- Humphrey Bogart was called back a month after the shooting ended to dub the famous last line of the movie.
- Hal B Wallis wanted William Wyler to direct the movie, but he was not available. Wallis then asked his friend Michael Curtiz, who was an Hungarian immigrant from Jewish origin, to direct Casablanca.
- Ted Turner, who purchased MGM/United Artist's film library in 1986, ordered a colorization of Casablanca, which finished in 1988 and cost $450,000.
- The Letters of transit, that everyone talks about in the movie and it's such an important theme in the film did not exist in real life. It was the "MacGuffin", which was something, whether it was some documents, some secrets of state, some object, some formula, information,... which was crucial to the characters of the movie but it unimportant to viewers and to the plot itself many times. The term "MacGuffin" was first made popular director Alfred Hitchock, who used it in so many of his movies and who explained what it meant in public in 1939, at a University lecture.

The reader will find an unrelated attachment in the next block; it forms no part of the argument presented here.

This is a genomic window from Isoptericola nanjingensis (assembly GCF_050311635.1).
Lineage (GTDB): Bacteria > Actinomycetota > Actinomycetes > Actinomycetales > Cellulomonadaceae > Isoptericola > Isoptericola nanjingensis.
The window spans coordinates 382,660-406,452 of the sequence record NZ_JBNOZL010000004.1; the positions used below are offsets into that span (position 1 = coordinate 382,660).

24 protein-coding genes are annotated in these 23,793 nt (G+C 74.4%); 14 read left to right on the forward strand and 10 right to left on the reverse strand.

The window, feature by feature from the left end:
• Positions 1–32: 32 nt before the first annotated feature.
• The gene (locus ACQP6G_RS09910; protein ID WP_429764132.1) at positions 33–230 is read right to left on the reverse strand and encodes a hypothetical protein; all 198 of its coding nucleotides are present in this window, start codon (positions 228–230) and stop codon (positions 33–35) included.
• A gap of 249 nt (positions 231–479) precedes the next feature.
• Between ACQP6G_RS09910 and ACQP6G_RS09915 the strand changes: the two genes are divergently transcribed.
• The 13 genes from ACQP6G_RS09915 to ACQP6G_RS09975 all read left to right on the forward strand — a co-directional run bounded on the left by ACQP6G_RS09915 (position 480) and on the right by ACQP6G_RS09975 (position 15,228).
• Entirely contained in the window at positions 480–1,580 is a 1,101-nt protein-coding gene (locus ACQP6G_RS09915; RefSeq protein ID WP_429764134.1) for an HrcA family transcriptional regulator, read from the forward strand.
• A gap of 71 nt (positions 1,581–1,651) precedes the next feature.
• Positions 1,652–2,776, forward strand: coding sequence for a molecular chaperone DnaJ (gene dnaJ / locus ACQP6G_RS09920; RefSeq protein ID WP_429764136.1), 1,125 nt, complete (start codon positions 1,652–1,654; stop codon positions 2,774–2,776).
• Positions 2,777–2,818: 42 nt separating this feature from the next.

Paul Henreid, Ingrid Bergman & Humphrey Bogart in Casablanca (1942)
Casablanca dialogue quotes
- Here's looking at you, kid.
- Round up the usual suspects.
- Of all the gin joints, in all the towns, in all the world, she walks into mine.
- Rick: I stick my neck out for nobody! - Renault: A wise foreign policy.
- You played it for her, you can play it for me!
- We'll always have Paris.
- Louie, I think this is the beginning of a beautiful friendship.
- Play it, Sam. Play "As Time Goes By."
- Kiss me. Kiss me as if it were the last time.
- If that plane leaves the ground and you're not with him, you'll regret it. Maybe not today. Maybe not tomorrow, but soon and for the rest of your life.
Many movies that were made after Casablanca's release were certainly influence by Casablanca, such Passage to Marseille, To Have and Have Not, A Night in Casablanca,... Here are just a few movies that might have been quite different, or not existed at all, without Casablanca: